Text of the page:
After Stran Smith finally won his first world title at the age of 38 in 2008, some in the industry might have expected the cowboy to ride off into the sunset—particularly after missing the NFR last year due to injury. But despite his age and a slow start to the 2010 season, the competitive fire is not waning.
“It’s tough when you feel like you’re at the top of your game and you’re not winning,” he said. “It’s like a batter’s slump, just keep swinging. This is not a sprint, it’s a marathon. It’s an 11-month series that we go at. I had my good friend Shawn McMullan tell me once, ‘If it ain’t happenin’ now, it just ain’t happenin’ yet.’ That’s a good motto of mine ever since then. Just keep going and it will work out.”
And at Houston, it worked out almost to the point of disbelief. Smith missed his very first calf of the rodeo. “The first calf I ran here in my series I missed,” he said. “My reaction was, ‘Oh no, I was going to win Houston.’ Really, this year that was one of my goals: I’m winning Houston. But the good deal about that is you can still come back and have a chance to win first. I came back and won the first round and the second round and kept advancing. I made it in to the Championship round in last position. It’s one of those deals, you just stay alive and you’re going to be there at the end and give yourself a chance.”
The end is where the real disbelief came in. Smith’s competitors in that short round where of the highest order. He was first out, but after he tied his calf in 8.5 seconds, he had to see what Fred Whitfield, Clint Robinson and Trevor Brazile would do.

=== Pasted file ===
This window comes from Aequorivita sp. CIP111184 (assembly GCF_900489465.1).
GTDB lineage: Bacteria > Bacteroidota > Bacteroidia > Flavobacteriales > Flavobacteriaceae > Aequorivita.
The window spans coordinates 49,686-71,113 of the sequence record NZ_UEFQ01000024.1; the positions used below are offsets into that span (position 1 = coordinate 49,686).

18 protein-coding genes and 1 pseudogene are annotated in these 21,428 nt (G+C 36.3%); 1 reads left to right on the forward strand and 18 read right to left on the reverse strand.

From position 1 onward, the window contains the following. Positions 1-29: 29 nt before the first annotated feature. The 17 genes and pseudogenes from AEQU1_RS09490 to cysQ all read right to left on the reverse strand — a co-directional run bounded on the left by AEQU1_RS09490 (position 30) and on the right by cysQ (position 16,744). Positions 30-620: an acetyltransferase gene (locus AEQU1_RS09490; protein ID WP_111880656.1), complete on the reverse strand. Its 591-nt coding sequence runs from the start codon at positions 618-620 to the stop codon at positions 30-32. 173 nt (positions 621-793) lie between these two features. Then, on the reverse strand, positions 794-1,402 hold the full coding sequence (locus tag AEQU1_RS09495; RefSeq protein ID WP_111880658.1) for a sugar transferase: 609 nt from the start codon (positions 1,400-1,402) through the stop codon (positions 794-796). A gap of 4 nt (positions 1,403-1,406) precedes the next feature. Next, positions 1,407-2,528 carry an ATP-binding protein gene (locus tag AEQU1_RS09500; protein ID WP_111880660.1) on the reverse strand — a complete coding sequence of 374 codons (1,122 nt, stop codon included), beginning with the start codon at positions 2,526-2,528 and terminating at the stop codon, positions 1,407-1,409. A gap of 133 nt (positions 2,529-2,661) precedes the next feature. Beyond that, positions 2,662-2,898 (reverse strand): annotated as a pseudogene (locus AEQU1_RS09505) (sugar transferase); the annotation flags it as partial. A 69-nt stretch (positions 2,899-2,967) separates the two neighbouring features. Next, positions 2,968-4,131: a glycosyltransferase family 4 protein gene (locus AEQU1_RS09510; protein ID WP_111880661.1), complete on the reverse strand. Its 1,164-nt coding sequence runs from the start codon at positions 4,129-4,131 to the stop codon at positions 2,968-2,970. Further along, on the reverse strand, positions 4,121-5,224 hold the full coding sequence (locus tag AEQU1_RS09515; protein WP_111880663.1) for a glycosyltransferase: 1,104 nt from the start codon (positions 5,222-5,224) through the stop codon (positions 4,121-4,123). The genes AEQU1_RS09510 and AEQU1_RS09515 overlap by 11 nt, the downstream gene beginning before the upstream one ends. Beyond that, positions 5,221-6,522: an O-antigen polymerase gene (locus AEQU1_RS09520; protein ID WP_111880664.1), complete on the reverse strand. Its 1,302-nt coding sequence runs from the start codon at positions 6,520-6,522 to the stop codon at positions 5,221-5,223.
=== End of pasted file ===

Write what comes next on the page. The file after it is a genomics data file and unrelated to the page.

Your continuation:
“I thought I’d win second, I honestly did,” Smith said. “You have Clint, Fred and Trevor, and Trevor’s last and the calf he had drawn…. It’s just one of those deals where you let it all hang out and they’ll tell you what you win in the end. That’s the main thing I wanted to do was to give them something to shoot at. I had already had that calf once this week and I knew he was pretty strong, liked to run, but was great on the ground. I just went and did my job and today was my day.”
Amazingly, Fred bobbled his tie, Clint went too far down the arena and Trevor missed the first flank and was forced to get a better grip to get his calf to the ground.
Meanwhile, Smith rode out of Reliant with $54,175—on his wife Jennifer’s birthday no less. “I’ve had really good winters, but I’ve had really bad winters, too,” Smith said. “This year I think I had two or three thousand won this year before I got here. I’ve always said everything you win before Reno is a bonus, so I just got a $50,000 bonus. It’s always your goal to win as much as you can during the winter, but more than anything is not to get too down on yourself or your roping if you’re not in the top 15 when Reno rolls around. Hopefully, I’ll still be in the top 15 when Reno gets here.”
But Smith is hoping he’s not the only member of his family making the trip to Las Vegas this December. This year, he’s taken his nephew, Stetson Vest, under his wing in an effort to help him qualify for his first NFR. And in return, Vest let Smith ride his horse, Sportscenter, in Houston.
“Stetson’s been on him all year,” Smith said of the horse that came from Joseph Parsons. “I rode my mare (Destiny) for the first calf, she was a little sore and the calves were a little strong, so I said, ‘You know what, I’m getting on Sportscenter.’ He’s 20 years old and he’s a winner. Stetson’s been on a role with him this year and I didn’t want to mess with that, but for $50,000 it’s every man for himself.”
But that statement couldn’t be further from Smith’s actions.
“I’ve got four nephews, so there’s five of us and my goal was to have all of us at the NFR,” he said. “We have a pretty good chance to be in the day money every night. Stetson is roping with me, Clif (Cooper) and Tuf (Cooper) are rodeoing together and Trevor’s (Brazile) deal is pretty complicated so we all meet up at the rodeo. It is a family affair for us and I feel blessed to have us all around. I’ll keep the pedal down. You don’t mess with a hot streak.”